Sunday, October 18, 2009

I've Gone Over to the Dark Side

(image by Vader_is_a_Leafs_fan23)

A couple of weeks ago, I wrote a mini-rant about the Kindle and how Amazon had reached in and snatched out several books their customers had purchased without advance warning. The whole thing started when some folks put up "editions" of books such as 1984 without the proper permissions. Amazon did what needed to be done, if not in the best possible way. The comments not only to that post, but to similar posts across the blogosphere ranged from outrage that Amazon would do such a thing to comments that those customers should have known better because they paid less than a dollar per book. My reaction fell more along the lines that Amazon most certainly could have handled it better AND the customers should have realized there might be a problem based on the extremely low cost of the books in question.

Then I received a Kindle for my birthday and, to be honest, I've had to re-examine my thoughts about e-book readers, e-publishing and Amazon in general.

Let me start by saying one of my biggest complaints against ebook readers is that they aren't books. I like the feel of a book in my hand, of being able to curl up in bed with a book before bed. You can't do that with a computer and I assumed you couldn't with an ebook reader. WRONG. Yes, it felt different when I first received the Kindle. However, it is close enough to the size of a book, although not the depth, to almost convince me. Then I bought the cover for it and now that it "opens" like a book, a lot of the issue of it not being a book has gone.

Then there is the sheer convenience of a Kindle. I'm a reader. No, I'm an avid reader with what can best be described as eclectic tastes. Add to that the fact I always have at least three writing projects going, at least one of which requires research in some form or fashion. That means books, lots and lots of books. Which, before the Kindle meant carrying a backpack or more whenever I left the house to work. After al, I had my notes, my laptop or eee and power cord, MP3 player, research books, probably one book to read for entertainment, my purse or at least my wallet...well, you get my drift. Now, I carry a book bag, if that. My purse can hold the Kindle and eee. I still carry an MP3 player even though the Kindle has the ability to play my tunes. But I don't need to carry all the books, not when I currently have over 100 books on the Kindle with much more room to grow.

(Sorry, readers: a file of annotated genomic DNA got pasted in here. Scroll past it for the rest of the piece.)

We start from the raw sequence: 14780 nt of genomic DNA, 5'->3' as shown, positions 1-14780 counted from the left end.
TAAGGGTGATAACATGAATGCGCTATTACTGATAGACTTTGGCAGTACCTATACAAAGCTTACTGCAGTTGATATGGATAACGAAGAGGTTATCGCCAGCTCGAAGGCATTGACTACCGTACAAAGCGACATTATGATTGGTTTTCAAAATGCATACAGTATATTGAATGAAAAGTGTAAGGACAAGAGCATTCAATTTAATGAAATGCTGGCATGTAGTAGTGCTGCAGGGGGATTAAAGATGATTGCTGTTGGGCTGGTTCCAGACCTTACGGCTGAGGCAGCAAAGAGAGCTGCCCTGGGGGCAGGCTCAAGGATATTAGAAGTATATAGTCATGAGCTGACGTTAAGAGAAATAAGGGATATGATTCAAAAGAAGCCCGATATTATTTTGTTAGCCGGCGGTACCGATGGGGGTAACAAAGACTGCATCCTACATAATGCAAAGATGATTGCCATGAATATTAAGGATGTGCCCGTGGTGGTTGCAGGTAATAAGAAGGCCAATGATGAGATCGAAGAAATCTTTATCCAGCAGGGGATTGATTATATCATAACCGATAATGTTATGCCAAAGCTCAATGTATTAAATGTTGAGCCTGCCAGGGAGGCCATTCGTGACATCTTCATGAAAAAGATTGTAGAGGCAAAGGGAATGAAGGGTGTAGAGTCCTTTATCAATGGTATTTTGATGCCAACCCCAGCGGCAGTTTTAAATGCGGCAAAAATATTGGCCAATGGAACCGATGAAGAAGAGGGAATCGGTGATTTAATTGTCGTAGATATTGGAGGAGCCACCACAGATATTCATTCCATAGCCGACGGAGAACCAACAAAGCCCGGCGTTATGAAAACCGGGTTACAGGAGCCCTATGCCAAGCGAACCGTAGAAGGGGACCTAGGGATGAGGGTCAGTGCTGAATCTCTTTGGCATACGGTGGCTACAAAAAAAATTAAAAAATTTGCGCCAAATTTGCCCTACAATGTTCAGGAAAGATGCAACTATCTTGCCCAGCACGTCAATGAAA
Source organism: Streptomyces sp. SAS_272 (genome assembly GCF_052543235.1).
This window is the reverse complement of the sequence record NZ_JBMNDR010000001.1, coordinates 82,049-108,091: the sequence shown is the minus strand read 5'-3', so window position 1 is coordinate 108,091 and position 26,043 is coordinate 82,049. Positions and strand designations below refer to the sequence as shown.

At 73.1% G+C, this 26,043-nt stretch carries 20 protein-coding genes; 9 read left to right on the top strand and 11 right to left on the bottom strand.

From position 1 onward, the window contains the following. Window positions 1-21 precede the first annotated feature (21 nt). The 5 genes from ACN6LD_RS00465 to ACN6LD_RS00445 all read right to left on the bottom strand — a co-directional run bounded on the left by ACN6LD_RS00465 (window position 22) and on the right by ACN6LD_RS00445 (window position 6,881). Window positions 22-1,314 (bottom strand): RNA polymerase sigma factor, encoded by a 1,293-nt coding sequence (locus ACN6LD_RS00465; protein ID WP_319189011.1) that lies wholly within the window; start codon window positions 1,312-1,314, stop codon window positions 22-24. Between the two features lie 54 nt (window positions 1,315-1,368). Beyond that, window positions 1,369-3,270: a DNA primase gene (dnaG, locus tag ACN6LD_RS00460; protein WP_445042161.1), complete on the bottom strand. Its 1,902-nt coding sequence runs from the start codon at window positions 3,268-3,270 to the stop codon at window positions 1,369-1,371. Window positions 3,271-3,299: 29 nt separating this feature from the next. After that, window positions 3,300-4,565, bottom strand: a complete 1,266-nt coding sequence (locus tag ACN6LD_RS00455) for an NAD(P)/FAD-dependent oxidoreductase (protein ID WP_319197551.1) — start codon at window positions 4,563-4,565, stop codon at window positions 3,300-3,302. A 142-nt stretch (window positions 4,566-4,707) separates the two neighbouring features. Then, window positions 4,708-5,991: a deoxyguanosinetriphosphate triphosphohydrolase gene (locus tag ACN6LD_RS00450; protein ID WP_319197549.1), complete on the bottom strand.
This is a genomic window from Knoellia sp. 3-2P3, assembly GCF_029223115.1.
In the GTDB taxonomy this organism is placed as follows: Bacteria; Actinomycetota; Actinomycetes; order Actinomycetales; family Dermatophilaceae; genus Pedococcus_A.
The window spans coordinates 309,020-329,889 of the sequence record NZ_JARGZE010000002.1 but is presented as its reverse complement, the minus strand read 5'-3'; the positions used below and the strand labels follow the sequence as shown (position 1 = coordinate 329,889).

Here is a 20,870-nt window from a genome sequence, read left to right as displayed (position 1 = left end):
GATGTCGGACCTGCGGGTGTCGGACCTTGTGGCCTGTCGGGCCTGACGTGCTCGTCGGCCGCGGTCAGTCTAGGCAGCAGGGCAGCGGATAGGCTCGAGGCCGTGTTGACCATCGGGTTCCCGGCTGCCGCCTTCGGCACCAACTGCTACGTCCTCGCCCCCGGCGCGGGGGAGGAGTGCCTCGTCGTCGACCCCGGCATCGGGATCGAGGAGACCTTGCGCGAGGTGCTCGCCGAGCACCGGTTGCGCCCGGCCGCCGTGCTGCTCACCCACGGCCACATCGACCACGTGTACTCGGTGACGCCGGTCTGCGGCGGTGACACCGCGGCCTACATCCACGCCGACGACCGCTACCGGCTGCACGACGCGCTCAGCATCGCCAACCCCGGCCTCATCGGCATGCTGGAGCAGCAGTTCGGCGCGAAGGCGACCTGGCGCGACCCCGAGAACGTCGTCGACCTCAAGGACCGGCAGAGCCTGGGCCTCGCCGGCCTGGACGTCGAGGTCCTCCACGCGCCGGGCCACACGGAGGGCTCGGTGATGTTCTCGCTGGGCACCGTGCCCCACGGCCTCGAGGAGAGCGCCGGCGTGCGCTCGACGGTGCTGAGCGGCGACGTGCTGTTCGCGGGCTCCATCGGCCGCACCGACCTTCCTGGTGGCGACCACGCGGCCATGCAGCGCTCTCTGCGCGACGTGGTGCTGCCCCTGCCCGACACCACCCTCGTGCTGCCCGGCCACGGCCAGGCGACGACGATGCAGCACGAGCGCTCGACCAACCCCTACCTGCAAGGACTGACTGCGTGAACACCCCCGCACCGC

The biggest issue now facing ebook readers isn't the cost of the reader itself, although that is still an issue. The biggest issue is the cost of the books. However, before you start thinking I've lost my mind and have mortgaged the house for the books currently on my Kindle, I have to confess that a good number of them come from Baen -- the one "traditional" publishing house that has the right idea about ebooks and their pricing. Another large group of the books comes from Amazon itself -- and for free. Each month Amazon lists books that have been best sellers or are first books for best selling authors or the first book in a series for free. Is it a hook? Sure. They are wanting to hook you so you will buy the other books in the series. Nothing wrong with that.

Amazon also lets you download the opening of a book, either a few pages or a few chapters, onto your Kindle to see if you actually want to buy the book. I happen to like that idea as well. Just like I appreciate being able to use my Kindle to check my email or look up something on wikipedia.

So what's the big issue about pricing, you ask? It's the cost of the ebooks themselves. Amazon is attempting to hold firm to the idea that ebooks, including best sellers, should list at $9.99 or less. The traditional publishing houses, on the whole, hate this idea. They call it "unrealistically low". My question in response is why? As Dave and others have pointed out, publishers don't have the same financial input regarding an ebook as they do with a dead tree version of the same book. There are no printing costs, no transportation costs, no housing costs. Accounting for ebook sales is much easier as well -- oh wait, that's good for the author, not necessarily for the publisher.